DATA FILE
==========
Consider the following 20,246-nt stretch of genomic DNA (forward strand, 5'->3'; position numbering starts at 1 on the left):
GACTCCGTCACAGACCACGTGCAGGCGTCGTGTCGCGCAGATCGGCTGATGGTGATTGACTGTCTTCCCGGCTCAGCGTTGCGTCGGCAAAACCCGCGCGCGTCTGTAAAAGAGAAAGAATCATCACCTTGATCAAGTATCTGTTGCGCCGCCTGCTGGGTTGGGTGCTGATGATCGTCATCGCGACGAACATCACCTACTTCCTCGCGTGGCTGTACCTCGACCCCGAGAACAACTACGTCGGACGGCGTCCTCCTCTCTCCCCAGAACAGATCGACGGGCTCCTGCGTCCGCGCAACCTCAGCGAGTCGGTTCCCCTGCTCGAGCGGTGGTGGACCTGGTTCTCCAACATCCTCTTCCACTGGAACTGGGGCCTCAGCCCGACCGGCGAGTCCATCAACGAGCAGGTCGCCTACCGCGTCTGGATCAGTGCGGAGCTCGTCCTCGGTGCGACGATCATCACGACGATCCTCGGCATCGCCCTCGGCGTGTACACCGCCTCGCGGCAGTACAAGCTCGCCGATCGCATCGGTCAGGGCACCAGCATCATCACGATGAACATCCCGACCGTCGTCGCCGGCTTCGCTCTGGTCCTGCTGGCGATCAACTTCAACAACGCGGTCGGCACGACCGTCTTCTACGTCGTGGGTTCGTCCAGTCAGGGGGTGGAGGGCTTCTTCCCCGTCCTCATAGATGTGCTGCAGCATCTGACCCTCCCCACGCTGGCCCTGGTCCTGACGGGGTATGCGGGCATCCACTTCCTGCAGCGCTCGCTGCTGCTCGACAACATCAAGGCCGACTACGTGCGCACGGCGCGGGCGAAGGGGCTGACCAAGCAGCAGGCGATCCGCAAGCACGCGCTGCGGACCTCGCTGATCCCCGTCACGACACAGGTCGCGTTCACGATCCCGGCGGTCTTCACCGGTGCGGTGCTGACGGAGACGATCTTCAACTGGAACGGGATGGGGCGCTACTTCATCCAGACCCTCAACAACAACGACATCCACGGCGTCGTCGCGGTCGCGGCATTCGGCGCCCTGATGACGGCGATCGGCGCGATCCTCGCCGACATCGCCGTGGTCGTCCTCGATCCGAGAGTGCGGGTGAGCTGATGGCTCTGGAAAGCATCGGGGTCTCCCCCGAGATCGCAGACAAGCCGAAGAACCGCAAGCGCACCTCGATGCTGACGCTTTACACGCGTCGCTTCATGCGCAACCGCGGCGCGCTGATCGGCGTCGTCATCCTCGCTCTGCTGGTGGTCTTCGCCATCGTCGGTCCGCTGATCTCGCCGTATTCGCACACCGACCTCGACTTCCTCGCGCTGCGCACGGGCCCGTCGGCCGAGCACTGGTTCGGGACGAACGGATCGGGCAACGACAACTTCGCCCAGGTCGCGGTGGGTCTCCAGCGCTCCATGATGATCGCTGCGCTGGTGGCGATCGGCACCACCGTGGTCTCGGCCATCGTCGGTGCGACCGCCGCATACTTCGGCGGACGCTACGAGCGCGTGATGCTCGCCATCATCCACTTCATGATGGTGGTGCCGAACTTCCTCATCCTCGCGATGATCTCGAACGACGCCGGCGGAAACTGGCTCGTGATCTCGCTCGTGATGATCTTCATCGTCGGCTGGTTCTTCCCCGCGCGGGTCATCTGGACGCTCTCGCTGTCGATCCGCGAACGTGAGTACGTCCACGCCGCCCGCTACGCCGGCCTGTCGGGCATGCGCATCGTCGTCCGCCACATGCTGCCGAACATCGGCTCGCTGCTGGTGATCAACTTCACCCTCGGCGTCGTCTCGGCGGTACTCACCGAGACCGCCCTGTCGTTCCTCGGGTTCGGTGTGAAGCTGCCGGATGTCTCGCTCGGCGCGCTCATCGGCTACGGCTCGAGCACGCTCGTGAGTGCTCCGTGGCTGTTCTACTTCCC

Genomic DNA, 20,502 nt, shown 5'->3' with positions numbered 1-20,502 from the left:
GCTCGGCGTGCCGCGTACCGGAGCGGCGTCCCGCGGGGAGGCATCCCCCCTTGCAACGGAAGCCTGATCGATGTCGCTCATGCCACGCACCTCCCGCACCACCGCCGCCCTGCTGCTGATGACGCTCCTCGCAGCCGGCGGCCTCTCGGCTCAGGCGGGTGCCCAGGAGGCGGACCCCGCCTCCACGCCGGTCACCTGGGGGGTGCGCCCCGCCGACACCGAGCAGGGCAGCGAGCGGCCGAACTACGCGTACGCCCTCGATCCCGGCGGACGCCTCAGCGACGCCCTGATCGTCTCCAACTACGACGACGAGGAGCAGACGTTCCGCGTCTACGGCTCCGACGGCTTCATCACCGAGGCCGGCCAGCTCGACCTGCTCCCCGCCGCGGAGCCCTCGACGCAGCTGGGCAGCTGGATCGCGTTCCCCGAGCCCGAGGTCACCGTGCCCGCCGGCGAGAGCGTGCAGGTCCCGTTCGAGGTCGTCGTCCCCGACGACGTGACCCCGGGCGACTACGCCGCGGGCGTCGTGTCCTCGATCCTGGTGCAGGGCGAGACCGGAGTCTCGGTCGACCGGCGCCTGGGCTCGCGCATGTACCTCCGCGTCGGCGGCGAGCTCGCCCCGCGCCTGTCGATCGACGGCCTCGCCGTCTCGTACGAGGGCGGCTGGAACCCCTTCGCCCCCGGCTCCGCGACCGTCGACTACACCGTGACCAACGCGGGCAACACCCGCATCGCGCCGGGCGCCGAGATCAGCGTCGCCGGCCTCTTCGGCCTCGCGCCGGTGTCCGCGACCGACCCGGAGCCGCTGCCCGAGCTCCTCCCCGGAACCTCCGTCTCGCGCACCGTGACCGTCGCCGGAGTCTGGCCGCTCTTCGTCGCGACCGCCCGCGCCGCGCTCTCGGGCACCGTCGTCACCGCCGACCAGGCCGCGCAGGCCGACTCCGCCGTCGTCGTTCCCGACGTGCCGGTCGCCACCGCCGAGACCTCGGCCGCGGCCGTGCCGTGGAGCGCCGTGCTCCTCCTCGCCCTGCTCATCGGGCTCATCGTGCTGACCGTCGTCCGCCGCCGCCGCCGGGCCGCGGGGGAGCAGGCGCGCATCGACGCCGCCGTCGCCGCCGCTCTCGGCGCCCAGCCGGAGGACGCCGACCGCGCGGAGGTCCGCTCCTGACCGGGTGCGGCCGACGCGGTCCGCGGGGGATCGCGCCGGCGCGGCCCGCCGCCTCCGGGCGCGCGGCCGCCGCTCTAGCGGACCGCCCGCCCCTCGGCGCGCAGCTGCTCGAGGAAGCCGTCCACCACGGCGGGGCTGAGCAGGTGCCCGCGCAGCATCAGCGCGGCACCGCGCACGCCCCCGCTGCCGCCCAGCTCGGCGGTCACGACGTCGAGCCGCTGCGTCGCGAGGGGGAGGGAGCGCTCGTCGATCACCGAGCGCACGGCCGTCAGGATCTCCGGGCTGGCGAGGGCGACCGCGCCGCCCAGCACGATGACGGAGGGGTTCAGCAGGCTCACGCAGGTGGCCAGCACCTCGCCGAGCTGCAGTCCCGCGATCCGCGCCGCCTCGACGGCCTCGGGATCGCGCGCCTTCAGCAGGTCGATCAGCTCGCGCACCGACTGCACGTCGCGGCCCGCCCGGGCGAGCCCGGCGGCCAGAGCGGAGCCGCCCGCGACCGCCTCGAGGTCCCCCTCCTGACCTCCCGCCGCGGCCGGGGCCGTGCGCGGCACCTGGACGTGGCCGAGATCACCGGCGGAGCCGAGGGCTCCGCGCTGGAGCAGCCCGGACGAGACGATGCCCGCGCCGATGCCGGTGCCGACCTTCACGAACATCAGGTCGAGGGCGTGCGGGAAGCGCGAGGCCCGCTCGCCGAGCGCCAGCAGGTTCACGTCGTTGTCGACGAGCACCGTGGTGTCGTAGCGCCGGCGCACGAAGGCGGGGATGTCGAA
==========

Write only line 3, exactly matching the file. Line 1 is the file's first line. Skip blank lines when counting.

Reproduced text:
Genomic DNA, 20,502 nt, shown 5'->3' with positions numbered 1-20,502 from the left: